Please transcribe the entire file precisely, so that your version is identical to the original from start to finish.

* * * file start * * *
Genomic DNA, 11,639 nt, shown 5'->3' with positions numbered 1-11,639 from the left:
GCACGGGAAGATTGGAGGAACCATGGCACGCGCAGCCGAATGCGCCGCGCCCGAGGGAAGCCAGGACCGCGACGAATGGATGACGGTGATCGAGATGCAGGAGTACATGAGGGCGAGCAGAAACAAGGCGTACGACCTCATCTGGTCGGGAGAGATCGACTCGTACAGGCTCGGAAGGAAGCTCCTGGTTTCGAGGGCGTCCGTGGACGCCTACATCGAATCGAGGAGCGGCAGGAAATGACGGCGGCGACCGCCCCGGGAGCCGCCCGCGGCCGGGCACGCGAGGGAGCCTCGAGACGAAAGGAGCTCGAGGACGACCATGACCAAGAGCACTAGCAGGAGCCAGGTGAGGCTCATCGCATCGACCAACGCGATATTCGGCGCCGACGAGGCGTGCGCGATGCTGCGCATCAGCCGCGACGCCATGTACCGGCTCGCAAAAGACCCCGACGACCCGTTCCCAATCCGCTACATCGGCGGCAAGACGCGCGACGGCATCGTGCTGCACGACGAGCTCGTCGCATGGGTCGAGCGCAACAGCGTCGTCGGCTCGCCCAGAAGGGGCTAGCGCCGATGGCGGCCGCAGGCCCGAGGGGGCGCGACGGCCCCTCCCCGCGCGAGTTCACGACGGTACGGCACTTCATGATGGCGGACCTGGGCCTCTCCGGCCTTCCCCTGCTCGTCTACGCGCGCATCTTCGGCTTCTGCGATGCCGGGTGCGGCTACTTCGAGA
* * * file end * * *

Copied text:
Genomic DNA, 11,639 nt, shown 5'->3' with positions numbered 1-11,639 from the left:
GCACGGGAAGATTGGAGGAACCATGGCACGCGCAGCCGAATGCGCCGCGCCCGAGGGAAGCCAGGACCGCGACGAATGGATGACGGTGATCGAGATGCAGGAGTACATGAGGGCGAGCAGAAACAAGGCGTACGACCTCATCTGGTCGGGAGAGATCGACTCGTACAGGCTCGGAAGGAAGCTCCTGGTTTCGAGGGCGTCCGTGGACGCCTACATCGAATCGAGGAGCGGCAGGAAATGACGGCGGCGACCGCCCCGGGAGCCGCCCGCGGCCGGGCACGCGAGGGAGCCTCGAGACGAAAGGAGCTCGAGGACGACCATGACCAAGAGCACTAGCAGGAGCCAGGTGAGGCTCATCGCATCGACCAACGCGATATTCGGCGCCGACGAGGCGTGCGCGATGCTGCGCATCAGCCGCGACGCCATGTACCGGCTCGCAAAAGACCCCGACGACCCGTTCCCAATCCGCTACATCGGCGGCAAGACGCGCGACGGCATCGTGCTGCACGACGAGCTCGTCGCATGGGTCGAGCGCAACAGCGTCGTCGGCTCGCCCAGAAGGGGCTAGCGCCGATGGCGGCCGCAGGCCCGAGGGGGCGCGACGGCCCCTCCCCGCGCGAGTTCACGACGGTACGGCACTTCATGATGGCGGACCTGGGCCTCTCCGGCCTTCCCCTGCTCGTCTACGCGCGCATCTTCGGCTTCTGCGATGCCGGGTGCGGCTACTTCGAGA